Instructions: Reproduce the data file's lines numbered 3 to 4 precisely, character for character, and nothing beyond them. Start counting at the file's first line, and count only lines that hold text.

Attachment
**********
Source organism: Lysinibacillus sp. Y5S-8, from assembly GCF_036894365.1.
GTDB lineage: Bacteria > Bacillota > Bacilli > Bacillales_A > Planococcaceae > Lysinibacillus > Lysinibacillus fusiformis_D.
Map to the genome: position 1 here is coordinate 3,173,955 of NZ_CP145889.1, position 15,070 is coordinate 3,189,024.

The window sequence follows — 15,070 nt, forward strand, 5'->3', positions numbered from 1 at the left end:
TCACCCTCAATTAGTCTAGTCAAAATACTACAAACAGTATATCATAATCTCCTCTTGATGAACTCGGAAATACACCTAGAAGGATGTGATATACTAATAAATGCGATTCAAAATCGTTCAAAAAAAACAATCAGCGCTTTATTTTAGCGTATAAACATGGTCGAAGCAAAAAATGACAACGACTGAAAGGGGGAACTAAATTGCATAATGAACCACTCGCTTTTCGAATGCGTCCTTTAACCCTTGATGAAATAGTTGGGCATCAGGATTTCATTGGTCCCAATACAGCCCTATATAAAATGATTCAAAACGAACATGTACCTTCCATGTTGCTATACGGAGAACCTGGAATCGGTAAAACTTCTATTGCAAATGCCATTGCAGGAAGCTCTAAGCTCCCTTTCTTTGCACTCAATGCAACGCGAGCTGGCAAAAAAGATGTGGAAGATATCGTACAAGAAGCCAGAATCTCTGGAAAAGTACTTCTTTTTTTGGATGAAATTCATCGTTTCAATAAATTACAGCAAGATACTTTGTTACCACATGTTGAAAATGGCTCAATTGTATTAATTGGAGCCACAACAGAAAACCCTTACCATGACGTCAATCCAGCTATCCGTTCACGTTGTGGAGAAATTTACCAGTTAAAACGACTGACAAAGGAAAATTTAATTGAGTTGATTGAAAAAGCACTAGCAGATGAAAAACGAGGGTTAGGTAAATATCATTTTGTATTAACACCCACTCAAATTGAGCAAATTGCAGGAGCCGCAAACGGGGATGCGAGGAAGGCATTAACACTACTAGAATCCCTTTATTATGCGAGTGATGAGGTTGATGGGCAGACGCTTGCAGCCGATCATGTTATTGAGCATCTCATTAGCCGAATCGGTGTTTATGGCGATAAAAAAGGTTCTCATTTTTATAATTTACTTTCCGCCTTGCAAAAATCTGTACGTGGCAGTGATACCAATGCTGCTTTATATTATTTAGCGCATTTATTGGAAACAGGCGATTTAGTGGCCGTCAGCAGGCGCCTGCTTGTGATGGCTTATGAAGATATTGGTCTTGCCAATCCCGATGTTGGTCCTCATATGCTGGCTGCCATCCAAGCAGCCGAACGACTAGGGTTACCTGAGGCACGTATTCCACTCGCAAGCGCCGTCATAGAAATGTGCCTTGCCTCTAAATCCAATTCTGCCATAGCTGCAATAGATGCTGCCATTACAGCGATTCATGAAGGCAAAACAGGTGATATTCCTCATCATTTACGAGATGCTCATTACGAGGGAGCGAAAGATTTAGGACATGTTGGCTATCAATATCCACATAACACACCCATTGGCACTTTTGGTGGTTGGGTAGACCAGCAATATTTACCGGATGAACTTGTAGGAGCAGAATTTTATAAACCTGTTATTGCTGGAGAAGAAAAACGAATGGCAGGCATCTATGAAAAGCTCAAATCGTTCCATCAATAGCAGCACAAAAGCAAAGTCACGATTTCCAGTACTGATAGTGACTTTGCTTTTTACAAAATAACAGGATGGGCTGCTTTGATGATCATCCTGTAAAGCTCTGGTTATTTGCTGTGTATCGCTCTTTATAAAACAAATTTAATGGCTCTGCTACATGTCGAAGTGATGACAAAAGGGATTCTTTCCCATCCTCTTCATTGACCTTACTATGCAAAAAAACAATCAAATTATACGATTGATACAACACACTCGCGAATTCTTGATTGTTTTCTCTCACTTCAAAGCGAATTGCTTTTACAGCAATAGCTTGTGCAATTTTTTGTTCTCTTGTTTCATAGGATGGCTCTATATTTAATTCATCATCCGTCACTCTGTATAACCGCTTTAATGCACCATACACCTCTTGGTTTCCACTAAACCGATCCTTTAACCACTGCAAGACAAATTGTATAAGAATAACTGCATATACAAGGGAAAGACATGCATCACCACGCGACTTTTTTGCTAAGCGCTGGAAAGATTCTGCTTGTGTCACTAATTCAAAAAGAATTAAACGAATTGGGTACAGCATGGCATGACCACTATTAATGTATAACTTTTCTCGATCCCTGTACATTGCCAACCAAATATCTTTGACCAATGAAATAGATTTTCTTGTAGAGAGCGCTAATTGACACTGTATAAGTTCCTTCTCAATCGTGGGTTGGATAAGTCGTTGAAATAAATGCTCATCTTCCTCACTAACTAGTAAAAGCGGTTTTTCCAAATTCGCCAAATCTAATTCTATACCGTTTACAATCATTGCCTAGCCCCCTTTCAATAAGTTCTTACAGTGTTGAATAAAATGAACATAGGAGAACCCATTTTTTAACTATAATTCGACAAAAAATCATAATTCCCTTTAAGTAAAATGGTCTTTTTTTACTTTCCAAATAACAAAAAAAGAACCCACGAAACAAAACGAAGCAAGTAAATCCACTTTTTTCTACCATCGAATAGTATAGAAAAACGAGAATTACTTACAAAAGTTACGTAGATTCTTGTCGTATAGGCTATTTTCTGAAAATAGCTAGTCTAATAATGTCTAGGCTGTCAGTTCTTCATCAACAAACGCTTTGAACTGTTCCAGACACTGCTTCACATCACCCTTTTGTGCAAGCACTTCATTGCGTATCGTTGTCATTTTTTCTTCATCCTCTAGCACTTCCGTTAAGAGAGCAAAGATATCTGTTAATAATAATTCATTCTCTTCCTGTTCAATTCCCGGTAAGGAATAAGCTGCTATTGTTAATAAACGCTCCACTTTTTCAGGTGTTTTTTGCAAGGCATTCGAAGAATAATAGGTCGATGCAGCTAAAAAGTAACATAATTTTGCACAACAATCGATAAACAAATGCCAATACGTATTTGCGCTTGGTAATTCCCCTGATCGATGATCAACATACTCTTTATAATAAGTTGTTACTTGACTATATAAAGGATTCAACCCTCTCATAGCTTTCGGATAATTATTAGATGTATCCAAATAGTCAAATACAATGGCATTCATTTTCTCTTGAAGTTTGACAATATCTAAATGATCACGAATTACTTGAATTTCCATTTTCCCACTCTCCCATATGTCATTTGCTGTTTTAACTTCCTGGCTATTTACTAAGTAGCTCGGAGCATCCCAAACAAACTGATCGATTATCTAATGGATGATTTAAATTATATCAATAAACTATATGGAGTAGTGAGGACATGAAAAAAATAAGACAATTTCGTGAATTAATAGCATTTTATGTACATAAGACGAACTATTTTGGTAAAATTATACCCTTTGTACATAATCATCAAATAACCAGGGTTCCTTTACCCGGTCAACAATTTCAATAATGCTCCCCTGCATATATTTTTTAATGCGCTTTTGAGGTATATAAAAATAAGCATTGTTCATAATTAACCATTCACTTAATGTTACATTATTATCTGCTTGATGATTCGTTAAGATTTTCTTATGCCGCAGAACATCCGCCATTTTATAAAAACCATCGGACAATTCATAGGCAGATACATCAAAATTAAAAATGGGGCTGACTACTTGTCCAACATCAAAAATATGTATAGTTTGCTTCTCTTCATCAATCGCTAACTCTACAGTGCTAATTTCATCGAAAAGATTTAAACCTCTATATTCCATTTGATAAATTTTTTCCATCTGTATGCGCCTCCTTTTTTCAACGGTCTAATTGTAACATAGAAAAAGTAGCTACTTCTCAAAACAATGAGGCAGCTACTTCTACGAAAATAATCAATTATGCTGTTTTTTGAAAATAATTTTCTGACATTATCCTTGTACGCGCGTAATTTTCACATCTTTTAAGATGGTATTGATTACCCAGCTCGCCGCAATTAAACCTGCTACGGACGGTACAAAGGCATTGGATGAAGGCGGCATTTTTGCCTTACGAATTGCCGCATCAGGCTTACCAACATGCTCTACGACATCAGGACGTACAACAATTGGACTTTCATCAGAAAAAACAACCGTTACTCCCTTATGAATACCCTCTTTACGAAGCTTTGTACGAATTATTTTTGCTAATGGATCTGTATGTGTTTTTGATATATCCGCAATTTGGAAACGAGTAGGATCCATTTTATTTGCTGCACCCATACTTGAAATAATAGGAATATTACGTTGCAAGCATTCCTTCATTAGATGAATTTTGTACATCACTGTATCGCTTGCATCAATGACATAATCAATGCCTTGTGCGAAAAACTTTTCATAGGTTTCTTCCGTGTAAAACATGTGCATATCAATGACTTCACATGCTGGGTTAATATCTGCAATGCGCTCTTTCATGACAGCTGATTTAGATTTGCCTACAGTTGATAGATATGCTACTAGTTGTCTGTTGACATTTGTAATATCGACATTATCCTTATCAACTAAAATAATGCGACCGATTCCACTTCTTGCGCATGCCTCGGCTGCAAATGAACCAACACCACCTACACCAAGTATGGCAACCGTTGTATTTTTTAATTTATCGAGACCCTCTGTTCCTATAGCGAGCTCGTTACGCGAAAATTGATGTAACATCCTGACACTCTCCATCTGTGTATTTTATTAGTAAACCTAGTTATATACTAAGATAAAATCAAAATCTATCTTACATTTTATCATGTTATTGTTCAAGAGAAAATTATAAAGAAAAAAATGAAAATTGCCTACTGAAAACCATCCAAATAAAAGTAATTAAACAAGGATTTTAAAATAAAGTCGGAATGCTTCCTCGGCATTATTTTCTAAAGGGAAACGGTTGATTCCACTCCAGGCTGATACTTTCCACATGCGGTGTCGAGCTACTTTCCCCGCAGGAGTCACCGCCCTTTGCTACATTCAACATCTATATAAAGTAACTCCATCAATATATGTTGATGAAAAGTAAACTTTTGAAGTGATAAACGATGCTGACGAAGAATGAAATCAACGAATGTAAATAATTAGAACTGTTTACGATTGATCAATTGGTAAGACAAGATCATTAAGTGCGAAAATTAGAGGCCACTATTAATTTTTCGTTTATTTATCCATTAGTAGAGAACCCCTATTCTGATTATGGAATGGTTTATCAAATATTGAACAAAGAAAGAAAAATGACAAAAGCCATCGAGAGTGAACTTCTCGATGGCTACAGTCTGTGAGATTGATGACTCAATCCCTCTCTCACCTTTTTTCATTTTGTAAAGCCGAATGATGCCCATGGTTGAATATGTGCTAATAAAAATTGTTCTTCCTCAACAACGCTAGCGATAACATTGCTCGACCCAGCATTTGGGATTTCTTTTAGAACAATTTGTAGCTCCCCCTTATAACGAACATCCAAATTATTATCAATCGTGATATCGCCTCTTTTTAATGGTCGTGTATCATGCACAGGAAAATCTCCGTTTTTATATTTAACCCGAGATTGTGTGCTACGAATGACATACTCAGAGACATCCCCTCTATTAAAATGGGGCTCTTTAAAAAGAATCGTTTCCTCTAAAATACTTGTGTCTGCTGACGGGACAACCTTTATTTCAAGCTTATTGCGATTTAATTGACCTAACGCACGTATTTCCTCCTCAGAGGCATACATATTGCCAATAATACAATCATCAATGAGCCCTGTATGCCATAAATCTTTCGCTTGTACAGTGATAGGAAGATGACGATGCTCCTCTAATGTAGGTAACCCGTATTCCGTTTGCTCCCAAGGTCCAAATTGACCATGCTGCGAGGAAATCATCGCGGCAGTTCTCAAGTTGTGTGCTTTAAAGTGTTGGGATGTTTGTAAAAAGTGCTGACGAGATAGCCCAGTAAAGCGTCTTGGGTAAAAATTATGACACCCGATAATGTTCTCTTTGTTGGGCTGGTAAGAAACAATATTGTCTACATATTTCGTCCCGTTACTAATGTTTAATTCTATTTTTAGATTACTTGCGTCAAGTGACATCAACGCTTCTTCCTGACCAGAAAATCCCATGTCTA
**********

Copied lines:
Map to the genome: position 1 here is coordinate 3,173,955 of NZ_CP145889.1, position 15,070 is coordinate 3,189,024.

The window sequence follows — 15,070 nt, forward strand, 5'->3', positions numbered from 1 at the left end: